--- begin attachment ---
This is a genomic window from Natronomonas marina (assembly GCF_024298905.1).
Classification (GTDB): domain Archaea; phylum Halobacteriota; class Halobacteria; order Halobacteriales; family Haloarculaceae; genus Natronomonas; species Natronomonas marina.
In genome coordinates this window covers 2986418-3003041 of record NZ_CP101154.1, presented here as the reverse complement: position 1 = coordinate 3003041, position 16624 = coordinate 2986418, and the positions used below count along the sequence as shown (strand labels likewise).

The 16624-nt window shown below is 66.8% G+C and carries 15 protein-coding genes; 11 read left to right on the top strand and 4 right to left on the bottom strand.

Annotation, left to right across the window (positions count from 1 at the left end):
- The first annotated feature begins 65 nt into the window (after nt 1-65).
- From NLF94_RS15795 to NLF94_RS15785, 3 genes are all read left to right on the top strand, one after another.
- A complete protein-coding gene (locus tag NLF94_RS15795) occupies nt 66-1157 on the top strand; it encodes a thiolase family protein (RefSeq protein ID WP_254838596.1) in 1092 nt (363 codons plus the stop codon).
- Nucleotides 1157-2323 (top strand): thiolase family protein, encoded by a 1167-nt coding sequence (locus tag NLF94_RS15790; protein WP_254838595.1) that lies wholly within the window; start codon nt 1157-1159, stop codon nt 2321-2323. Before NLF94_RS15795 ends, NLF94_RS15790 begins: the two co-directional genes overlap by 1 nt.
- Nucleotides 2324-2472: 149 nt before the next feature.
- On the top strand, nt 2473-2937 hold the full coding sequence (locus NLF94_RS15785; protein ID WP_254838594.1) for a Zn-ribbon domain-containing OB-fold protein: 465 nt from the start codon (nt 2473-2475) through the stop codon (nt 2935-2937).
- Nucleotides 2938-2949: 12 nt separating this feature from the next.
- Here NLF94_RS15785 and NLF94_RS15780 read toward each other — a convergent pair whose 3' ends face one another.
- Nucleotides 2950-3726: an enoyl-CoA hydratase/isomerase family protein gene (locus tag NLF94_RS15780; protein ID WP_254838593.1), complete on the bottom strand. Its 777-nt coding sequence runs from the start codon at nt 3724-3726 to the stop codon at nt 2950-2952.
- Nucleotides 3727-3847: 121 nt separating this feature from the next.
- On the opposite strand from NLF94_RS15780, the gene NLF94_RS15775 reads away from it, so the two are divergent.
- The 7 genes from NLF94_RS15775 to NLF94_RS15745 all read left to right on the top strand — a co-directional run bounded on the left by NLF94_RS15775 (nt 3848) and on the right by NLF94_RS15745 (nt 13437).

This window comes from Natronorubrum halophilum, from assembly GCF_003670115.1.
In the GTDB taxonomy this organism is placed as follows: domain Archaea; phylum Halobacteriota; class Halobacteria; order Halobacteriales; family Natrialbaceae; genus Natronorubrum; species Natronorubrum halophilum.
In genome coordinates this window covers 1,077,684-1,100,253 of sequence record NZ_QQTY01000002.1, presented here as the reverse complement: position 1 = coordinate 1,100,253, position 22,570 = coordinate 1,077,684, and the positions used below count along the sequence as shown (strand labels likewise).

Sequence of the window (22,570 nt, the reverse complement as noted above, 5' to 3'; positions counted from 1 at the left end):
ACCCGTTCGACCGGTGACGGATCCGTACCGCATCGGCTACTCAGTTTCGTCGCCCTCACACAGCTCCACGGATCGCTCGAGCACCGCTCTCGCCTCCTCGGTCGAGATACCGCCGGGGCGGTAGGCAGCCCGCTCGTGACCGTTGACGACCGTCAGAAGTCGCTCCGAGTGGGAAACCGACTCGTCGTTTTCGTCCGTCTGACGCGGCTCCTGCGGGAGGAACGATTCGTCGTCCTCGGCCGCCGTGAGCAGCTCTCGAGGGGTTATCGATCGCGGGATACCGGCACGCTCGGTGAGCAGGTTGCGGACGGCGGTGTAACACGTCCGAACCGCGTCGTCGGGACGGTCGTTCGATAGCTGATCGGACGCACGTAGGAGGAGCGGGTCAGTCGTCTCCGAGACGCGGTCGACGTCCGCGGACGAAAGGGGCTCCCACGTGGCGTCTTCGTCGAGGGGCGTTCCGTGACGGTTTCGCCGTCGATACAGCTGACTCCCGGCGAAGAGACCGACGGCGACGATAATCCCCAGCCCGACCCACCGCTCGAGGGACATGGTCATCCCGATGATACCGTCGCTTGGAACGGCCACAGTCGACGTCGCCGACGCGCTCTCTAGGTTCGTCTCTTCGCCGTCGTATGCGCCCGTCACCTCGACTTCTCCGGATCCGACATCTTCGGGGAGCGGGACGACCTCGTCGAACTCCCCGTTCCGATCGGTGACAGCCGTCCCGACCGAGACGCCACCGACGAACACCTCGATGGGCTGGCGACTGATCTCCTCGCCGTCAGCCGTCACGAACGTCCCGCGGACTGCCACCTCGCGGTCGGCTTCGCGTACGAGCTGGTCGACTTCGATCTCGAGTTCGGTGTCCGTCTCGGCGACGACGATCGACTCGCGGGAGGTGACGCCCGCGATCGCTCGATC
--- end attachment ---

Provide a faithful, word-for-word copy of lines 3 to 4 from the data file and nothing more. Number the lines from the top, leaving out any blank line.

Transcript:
In genome coordinates this window covers 2986418-3003041 of record NZ_CP101154.1, presented here as the reverse complement: position 1 = coordinate 3003041, position 16624 = coordinate 2986418, and the positions used below count along the sequence as shown (strand labels likewise).

The 16624-nt window shown below is 66.8% G+C and carries 15 protein-coding genes; 11 read left to right on the top strand and 4 right to left on the bottom strand.